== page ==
One of my customers has a legacy client/ server accounting application whose desktop client runs only on Windows 98. Although the accounting application pales in comparison to today’s full-featured ERP suites, it has a capable server-side database engine and it meets the company’s needs.

For the past two years, I’ve helped the company keep its accounting application in production by migrating the Win98 desktop to Microsoft Virtual PC 2007 on Windows XP Professional hosts. If you’ve performed physical to virtual (P2V) migrations, you’re probably aware of the challenges associated with them. Each migration seems to have its own personality and associated obstacles to overcome. In the Win98 P2V migrations, the obstacle was getting the mouse integration feature to work.

Mouse integration lets you seamlessly move the mouse pointer between the virtual machine (VM) window and the host’s desktop. If you don’t have mouse integration, you must hold down the keyboard’s right Alt key to get the mouse to move outside of the VM. This is rather bothersome if you use the VM like a program window.

To get the mouse integration feature, you need to install Virtual PC 2007’s Virtual Machine Additions in your VM after the VM is up and running. Mouse integration has always worked for me for every Windows OS running in Virtual PC 2007, except Win98. It even had worked in my own Win98 VM until I uninstalled and reinstalled Virtual Machine Additions while doing some diagnostic work. (I personally have a Win98 VM for those occasional Symantec pcAnywhere support sessions or Win98- only classic games.) Since then, I spent hours uninstalling and reinstalling Virtual Machine Additions and looking for the reason why mouse integration didn’t work, but to no avail. I even discussed the problem with Microsoft Customer Service and Support (CSS) and a Microsoft product manager. In both cases, the reply was something to the effect of, “Win98 is no longer a supported OS…but mouse integration works for us.”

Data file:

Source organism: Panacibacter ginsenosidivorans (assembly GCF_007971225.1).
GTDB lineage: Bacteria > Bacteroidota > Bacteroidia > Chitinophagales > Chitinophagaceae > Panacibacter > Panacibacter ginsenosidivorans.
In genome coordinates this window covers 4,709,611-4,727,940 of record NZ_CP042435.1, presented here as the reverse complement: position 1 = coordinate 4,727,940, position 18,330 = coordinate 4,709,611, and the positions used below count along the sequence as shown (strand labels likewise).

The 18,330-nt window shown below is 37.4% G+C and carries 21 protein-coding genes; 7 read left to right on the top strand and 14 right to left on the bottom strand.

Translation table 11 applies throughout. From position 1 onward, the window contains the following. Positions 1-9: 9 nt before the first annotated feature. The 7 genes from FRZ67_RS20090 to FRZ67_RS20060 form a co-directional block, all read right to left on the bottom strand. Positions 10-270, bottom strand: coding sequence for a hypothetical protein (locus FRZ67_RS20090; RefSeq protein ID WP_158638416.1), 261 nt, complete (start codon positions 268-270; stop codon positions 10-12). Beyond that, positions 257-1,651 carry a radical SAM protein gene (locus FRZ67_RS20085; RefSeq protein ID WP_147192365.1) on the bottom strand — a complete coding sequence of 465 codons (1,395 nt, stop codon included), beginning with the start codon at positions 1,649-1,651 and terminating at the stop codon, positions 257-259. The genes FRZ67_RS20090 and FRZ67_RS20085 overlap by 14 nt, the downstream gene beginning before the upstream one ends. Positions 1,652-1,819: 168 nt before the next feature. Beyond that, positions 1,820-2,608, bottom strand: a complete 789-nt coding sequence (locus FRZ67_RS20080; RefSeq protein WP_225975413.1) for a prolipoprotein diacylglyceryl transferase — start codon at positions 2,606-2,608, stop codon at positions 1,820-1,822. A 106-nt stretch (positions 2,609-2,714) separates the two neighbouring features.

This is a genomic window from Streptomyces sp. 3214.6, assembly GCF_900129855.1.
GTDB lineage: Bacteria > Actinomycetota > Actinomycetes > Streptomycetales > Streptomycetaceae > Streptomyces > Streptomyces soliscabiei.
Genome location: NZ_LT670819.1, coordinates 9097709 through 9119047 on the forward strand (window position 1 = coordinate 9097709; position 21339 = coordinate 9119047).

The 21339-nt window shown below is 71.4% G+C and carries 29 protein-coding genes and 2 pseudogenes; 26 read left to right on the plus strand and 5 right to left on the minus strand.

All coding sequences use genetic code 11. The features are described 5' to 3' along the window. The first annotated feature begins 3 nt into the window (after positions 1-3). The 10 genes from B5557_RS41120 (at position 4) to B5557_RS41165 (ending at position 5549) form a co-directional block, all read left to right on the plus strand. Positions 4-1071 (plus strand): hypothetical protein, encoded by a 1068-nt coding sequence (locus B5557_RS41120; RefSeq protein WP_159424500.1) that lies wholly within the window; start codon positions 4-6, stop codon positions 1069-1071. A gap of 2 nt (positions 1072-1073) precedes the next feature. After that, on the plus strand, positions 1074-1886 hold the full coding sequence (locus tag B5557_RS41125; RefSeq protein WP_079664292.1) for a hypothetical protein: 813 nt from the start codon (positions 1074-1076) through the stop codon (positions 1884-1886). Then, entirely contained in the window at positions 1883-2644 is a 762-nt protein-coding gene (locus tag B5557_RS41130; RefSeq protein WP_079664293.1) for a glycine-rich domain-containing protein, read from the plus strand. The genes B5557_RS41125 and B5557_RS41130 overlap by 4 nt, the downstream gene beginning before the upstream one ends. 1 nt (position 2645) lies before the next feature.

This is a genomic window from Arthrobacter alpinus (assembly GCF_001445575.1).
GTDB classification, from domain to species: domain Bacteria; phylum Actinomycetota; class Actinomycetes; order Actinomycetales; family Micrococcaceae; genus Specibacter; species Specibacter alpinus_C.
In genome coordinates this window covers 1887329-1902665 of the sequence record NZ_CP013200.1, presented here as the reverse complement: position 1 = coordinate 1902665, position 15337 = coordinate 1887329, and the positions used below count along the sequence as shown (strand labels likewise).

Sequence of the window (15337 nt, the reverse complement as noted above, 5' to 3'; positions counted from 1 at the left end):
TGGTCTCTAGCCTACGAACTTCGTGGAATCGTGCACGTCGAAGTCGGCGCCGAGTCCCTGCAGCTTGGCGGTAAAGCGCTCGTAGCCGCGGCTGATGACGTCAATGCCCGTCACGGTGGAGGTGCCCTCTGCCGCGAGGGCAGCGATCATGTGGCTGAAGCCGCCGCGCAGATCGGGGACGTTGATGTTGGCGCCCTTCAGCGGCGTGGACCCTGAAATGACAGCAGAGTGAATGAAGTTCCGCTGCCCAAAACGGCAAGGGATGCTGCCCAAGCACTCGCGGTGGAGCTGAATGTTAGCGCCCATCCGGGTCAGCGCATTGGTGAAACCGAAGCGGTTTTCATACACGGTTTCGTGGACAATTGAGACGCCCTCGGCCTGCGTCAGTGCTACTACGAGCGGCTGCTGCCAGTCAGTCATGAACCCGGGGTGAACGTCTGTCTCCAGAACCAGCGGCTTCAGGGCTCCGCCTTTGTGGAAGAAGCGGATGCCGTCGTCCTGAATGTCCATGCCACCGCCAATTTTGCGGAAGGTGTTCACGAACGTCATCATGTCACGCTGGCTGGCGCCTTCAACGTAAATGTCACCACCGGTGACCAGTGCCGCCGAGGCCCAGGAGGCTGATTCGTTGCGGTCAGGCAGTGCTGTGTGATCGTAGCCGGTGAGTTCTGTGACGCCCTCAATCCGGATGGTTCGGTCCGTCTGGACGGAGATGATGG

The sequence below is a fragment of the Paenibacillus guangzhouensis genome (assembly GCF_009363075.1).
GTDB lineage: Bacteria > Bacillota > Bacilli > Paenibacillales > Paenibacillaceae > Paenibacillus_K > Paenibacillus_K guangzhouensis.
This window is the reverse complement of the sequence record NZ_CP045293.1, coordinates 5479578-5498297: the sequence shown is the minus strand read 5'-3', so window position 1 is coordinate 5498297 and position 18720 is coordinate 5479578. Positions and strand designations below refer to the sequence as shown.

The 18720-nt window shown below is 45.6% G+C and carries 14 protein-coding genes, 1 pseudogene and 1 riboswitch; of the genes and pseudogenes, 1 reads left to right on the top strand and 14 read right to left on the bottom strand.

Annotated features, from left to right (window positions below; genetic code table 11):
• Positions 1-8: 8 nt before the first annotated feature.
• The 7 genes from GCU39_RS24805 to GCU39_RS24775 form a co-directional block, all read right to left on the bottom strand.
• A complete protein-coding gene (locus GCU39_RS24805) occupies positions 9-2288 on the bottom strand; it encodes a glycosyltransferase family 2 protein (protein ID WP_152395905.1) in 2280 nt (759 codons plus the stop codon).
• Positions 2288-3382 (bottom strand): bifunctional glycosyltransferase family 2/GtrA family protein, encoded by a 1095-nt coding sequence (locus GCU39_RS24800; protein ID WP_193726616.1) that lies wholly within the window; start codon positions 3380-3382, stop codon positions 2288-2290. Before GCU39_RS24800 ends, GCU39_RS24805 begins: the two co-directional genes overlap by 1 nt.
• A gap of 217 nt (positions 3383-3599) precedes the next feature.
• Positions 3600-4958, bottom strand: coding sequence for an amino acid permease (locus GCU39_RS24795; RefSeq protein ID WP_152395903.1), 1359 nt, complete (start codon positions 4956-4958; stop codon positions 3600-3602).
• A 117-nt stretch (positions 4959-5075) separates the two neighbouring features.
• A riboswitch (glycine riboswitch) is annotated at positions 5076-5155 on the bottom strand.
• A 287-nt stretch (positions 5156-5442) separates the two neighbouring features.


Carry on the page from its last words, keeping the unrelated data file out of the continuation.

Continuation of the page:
Recently, the same customer asked me to do another Win98 P2V migration. To my complete astonishment, after installing Virtual Machine Additions, mouse integration worked on the VM. Now I had something to work with for comparative purposes.

The details of the comparative diagnosis are long and boring, so I’ll spare you the minutiae and get right to the solution. The code that makes mouse integration work is in the VM’s C:\Windows\system .ini file. Apparently, a bug in the Virtual Machine Additions installation routine sometimes rears its ugly head when the code is installed into Win98 VMs. To fix the bug, you can use Notepad or edit.com to edit the system.ini file’s \[boot.description\] and \[boot\] sections. Here are the edits you might need to make:
• If the line

mouse.drv=hostmaus.drv is in the \[boot.description\] section, move it to the \[boot\] section.
• If the line HOST.MOUSE.DRV=Microsoft Mouse is in the \[boot.description\] section, delete it. Add the line HOST.MOUSE.DRV=mouse.drv to the \[boot\] section.
• If the line mouse.drv=Standard Mouse is missing in the \[boot.description\] section, add it.

Note that you need to enter these lines exactly as shown. In addition, don’t change any of the other lines in the \[boot\] and \[boot.description\] sections. I entered a line incorrectly at one point in my testing. As a result, when Win98 started to boot, it hung with an error report of “…Windows 98 could not start. Please reinstall Windows….” To fix the problem, I had to use edit.com from DOS to open the system.ini file and make a correction. Afterward, Win98 booted without any problems.

Before you edit the system.ini file, I recommend that you back up the system .ini file. That way, if needed, you can restore the .ini file in its original condition from a Win98 DOS prompt (i.e., press F8 when Win98 starts to boot and select option 5, “Command Line”).